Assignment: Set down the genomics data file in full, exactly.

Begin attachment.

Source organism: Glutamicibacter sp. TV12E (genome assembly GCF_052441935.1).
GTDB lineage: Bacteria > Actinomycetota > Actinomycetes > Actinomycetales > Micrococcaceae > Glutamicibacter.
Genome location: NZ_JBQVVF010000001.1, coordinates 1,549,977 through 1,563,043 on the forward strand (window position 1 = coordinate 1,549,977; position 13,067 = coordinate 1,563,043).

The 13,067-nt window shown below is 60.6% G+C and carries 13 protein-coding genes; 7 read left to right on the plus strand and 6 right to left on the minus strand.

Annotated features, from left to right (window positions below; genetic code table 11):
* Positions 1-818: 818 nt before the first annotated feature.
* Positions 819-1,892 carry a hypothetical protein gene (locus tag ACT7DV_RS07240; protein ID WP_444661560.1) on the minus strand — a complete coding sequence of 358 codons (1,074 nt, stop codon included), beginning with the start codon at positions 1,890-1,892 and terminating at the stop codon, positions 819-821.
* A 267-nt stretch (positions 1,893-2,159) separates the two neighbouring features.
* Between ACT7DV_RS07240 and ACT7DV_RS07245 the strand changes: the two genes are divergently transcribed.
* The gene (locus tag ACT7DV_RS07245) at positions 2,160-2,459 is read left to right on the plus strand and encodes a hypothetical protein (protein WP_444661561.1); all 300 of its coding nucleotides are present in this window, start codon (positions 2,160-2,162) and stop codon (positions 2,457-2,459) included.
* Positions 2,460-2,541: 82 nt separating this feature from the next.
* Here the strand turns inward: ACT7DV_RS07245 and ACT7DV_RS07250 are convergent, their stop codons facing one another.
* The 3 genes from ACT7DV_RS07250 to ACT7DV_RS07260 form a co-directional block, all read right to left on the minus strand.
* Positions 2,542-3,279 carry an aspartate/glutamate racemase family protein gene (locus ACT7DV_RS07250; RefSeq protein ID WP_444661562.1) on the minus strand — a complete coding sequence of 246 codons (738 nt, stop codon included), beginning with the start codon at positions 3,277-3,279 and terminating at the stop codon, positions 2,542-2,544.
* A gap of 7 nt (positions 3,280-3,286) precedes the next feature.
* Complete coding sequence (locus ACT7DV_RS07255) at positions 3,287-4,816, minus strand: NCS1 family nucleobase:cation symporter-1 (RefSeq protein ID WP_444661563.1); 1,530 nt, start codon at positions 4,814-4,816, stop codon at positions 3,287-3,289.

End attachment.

Source organism: Glutamicibacter sp. TV12E (genome assembly GCF_052441935.1).
GTDB lineage: Bacteria > Actinomycetota > Actinomycetes > Actinomycetales > Micrococcaceae > Glutamicibacter.
Genome location: NZ_JBQVVF010000001.1, coordinates 1,549,977 through 1,563,043 on the forward strand (window position 1 = coordinate 1,549,977; position 13,067 = coordinate 1,563,043).

The 13,067-nt window shown below is 60.6% G+C and carries 13 protein-coding genes; 7 read left to right on the plus strand and 6 right to left on the minus strand.

Annotated features, from left to right (window positions below; genetic code table 11):
* Positions 1-818: 818 nt before the first annotated feature.
* Positions 819-1,892 carry a hypothetical protein gene (locus tag ACT7DV_RS07240; protein ID WP_444661560.1) on the minus strand — a complete coding sequence of 358 codons (1,074 nt, stop codon included), beginning with the start codon at positions 1,890-1,892 and terminating at the stop codon, positions 819-821.
* A 267-nt stretch (positions 1,893-2,159) separates the two neighbouring features.
* Between ACT7DV_RS07240 and ACT7DV_RS07245 the strand changes: the two genes are divergently transcribed.
* The gene (locus tag ACT7DV_RS07245) at positions 2,160-2,459 is read left to right on the plus strand and encodes a hypothetical protein (protein WP_444661561.1); all 300 of its coding nucleotides are present in this window, start codon (positions 2,160-2,162) and stop codon (positions 2,457-2,459) included.
* Positions 2,460-2,541: 82 nt separating this feature from the next.
* Here the strand turns inward: ACT7DV_RS07245 and ACT7DV_RS07250 are convergent, their stop codons facing one another.
* The 3 genes from ACT7DV_RS07250 to ACT7DV_RS07260 form a co-directional block, all read right to left on the minus strand.
* Positions 2,542-3,279 carry an aspartate/glutamate racemase family protein gene (locus ACT7DV_RS07250; RefSeq protein ID WP_444661562.1) on the minus strand — a complete coding sequence of 246 codons (738 nt, stop codon included), beginning with the start codon at positions 3,277-3,279 and terminating at the stop codon, positions 2,542-2,544.
* A gap of 7 nt (positions 3,280-3,286) precedes the next feature.
* Complete coding sequence (locus ACT7DV_RS07255) at positions 3,287-4,816, minus strand: NCS1 family nucleobase:cation symporter-1 (RefSeq protein ID WP_444661563.1); 1,530 nt, start codon at positions 4,814-4,816, stop codon at positions 3,287-3,289.